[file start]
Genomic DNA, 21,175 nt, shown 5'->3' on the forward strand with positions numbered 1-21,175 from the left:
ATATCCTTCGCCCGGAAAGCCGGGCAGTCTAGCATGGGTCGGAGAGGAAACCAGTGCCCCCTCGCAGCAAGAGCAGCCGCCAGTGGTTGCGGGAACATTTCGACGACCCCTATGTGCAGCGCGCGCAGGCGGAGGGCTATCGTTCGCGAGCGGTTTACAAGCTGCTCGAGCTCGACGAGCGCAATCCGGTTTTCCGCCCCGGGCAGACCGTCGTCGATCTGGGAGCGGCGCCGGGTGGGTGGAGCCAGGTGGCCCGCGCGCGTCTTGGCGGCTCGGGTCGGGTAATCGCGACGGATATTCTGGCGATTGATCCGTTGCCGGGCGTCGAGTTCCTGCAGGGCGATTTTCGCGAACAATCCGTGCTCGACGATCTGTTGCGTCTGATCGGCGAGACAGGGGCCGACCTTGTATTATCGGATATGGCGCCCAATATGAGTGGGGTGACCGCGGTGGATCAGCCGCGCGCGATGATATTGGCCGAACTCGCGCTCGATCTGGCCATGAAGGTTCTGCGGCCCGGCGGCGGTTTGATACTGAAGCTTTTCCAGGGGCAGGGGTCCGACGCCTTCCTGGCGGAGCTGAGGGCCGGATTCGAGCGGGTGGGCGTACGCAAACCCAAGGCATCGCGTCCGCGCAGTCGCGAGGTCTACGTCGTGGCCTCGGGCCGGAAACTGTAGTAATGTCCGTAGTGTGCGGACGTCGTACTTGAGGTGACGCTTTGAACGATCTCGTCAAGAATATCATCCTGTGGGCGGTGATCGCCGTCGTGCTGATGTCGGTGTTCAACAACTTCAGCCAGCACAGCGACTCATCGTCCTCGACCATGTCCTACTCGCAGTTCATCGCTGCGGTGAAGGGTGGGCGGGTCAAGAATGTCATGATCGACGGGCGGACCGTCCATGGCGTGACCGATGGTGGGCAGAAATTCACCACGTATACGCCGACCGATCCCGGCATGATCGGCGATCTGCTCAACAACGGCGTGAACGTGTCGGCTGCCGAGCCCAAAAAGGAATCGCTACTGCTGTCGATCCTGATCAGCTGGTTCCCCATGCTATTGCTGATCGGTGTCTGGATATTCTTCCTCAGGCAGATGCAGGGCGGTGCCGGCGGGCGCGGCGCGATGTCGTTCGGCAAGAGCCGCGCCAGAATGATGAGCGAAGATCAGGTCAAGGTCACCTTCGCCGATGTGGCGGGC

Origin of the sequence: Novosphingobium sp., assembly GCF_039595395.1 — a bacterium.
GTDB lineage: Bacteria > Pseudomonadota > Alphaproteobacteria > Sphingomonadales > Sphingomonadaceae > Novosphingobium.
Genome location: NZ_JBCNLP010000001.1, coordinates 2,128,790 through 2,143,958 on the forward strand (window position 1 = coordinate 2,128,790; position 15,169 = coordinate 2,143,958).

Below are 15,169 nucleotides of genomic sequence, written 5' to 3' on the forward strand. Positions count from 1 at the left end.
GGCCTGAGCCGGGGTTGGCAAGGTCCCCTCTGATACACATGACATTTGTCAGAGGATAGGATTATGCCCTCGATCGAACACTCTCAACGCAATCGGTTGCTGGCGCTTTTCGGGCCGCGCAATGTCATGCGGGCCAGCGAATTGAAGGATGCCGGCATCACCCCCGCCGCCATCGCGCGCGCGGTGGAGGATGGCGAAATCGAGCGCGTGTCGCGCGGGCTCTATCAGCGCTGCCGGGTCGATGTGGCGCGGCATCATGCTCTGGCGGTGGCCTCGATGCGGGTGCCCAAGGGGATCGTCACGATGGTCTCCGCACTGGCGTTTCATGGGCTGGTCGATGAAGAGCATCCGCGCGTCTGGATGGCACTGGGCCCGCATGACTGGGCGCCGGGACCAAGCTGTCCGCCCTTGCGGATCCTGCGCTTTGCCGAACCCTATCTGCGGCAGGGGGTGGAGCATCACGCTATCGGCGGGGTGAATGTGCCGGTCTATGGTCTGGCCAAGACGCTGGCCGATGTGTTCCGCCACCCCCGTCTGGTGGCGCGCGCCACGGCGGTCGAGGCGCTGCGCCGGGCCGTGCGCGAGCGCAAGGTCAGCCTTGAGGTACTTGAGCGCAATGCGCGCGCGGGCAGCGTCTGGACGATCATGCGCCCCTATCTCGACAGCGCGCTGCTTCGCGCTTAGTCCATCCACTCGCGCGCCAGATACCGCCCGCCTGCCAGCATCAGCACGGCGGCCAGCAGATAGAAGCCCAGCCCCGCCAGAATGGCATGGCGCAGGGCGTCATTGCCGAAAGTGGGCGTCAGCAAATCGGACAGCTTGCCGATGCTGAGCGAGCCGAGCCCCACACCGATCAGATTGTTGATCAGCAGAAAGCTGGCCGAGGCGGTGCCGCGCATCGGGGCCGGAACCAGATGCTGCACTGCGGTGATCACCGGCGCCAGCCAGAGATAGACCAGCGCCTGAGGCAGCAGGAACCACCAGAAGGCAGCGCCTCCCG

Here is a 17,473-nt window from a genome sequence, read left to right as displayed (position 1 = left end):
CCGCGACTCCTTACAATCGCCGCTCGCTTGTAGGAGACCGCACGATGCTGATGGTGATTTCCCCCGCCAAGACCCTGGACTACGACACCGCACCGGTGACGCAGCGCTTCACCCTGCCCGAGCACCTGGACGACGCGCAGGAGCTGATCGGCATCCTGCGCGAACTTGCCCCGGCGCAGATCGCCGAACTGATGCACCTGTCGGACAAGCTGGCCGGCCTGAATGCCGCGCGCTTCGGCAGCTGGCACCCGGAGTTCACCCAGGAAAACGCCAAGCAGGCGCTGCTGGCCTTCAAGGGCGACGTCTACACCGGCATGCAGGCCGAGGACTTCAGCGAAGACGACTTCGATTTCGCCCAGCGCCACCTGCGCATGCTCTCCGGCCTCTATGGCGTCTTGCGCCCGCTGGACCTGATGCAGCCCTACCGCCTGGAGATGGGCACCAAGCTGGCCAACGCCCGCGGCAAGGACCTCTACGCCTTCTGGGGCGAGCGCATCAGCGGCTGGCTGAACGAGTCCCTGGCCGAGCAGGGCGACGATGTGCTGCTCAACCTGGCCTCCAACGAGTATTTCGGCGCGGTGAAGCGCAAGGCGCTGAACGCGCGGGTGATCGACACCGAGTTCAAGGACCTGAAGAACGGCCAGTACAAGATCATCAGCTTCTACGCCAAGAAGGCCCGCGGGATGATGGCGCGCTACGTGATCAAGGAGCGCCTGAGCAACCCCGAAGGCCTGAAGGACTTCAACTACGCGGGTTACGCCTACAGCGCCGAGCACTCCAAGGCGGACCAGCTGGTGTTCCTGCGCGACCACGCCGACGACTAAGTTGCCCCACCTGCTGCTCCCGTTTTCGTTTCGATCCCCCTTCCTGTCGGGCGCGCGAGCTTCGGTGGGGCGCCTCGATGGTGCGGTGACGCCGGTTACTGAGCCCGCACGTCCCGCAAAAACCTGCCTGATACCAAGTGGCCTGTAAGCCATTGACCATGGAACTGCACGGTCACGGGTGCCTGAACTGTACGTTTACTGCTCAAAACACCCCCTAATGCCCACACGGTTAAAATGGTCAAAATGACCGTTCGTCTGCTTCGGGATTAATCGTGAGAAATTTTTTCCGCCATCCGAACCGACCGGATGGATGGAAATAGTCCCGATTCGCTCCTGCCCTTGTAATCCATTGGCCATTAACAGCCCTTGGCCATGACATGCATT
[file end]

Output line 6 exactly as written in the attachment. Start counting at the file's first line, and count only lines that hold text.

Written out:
Below are 15,169 nucleotides of genomic sequence, written 5' to 3' on the forward strand. Positions count from 1 at the left end.